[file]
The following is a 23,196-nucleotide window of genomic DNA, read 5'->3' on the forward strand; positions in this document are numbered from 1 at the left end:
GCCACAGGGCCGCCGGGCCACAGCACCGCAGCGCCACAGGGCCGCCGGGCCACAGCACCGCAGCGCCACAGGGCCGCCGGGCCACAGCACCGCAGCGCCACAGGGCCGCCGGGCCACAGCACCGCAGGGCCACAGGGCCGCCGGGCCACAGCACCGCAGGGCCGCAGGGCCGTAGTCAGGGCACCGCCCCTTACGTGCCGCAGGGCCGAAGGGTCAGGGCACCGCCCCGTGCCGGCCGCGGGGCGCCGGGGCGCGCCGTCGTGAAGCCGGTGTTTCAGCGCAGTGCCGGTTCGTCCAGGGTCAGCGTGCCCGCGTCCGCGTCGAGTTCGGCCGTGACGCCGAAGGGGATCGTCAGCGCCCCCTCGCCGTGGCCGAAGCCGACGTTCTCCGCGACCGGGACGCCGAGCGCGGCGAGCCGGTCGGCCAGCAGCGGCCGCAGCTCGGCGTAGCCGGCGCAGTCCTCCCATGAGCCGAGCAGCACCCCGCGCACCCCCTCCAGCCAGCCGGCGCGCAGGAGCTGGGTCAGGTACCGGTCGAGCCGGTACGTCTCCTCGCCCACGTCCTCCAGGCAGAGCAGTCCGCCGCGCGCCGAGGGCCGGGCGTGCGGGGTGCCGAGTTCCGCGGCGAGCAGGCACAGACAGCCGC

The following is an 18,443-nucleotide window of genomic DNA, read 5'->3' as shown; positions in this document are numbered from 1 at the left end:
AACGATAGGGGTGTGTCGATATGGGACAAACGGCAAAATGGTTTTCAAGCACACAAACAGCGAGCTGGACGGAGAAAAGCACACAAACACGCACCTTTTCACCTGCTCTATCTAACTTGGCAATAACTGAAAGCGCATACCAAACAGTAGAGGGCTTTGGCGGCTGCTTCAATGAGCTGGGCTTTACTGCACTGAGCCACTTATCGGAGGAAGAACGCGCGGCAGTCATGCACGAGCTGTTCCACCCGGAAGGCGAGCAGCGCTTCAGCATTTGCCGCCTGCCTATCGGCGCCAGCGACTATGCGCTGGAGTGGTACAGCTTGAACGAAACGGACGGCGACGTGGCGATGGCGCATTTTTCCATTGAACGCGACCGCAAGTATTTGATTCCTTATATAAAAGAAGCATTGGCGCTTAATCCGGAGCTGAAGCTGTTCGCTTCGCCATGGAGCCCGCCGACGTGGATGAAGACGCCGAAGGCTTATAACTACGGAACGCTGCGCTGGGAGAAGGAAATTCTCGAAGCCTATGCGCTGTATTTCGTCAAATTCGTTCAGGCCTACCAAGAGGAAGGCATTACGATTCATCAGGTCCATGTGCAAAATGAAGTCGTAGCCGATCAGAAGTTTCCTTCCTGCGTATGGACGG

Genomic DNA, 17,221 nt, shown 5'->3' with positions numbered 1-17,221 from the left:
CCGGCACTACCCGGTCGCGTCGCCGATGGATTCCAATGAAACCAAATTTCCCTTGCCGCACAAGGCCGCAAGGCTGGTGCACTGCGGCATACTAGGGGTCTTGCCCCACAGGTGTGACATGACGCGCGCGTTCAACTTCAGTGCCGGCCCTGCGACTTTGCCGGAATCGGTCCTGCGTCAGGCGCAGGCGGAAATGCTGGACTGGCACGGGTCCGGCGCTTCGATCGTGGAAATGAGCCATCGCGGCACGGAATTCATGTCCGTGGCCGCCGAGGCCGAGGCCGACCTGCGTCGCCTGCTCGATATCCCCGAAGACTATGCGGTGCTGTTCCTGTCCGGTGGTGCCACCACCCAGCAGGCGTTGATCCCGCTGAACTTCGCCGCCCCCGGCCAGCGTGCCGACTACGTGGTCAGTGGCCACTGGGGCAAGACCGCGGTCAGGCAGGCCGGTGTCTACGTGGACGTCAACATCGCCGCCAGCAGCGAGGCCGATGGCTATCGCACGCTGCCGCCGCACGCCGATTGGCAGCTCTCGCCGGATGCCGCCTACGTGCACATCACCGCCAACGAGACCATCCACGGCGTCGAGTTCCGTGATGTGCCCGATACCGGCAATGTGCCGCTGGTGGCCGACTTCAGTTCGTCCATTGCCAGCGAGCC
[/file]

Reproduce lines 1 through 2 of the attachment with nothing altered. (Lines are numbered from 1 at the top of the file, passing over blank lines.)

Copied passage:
The following is a 23,196-nucleotide window of genomic DNA, read 5'->3' on the forward strand; positions in this document are numbered from 1 at the left end:
GCCACAGGGCCGCCGGGCCACAGCACCGCAGCGCCACAGGGCCGCCGGGCCACAGCACCGCAGCGCCACAGGGCCGCCGGGCCACAGCACCGCAGCGCCACAGGGCCGCCGGGCCACAGCACCGCAGGGCCACAGGGCCGCCGGGCCACAGCACCGCAGGGCCGCAGGGCCGTAGTCAGGGCACCGCCCCTTACGTGCCGCAGGGCCGAAGGGTCAGGGCACCGCCCCGTGCCGGCCGCGGGGCGCCGGGGCGCGCCGTCGTGAAGCCGGTGTTTCAGCGCAGTGCCGGTTCGTCCAGGGTCAGCGTGCCCGCGTCCGCGTCGAGTTCGGCCGTGACGCCGAAGGGGATCGTCAGCGCCCCCTCGCCGTGGCCGAAGCCGACGTTCTCCGCGACCGGGACGCCGAGCGCGGCGAGCCGGTCGGCCAGCAGCGGCCGCAGCTCGGCGTAGCCGGCGCAGTCCTCCCATGAGCCGAGCAGCACCCCGCGCACCCCCTCCAGCCAGCCGGCGCGCAGGAGCTGGGTCAGGTACCGGTCGAGCCGGTACGTCTCCTCGCCCACGTCCTCCAGGCAGAGCAGTCCGCCGCGCGCCGAGGGCCGGGCGTGCGGGGTGCCGAGTTCCGCGGCGAGCAGGCACAGACAGCCGC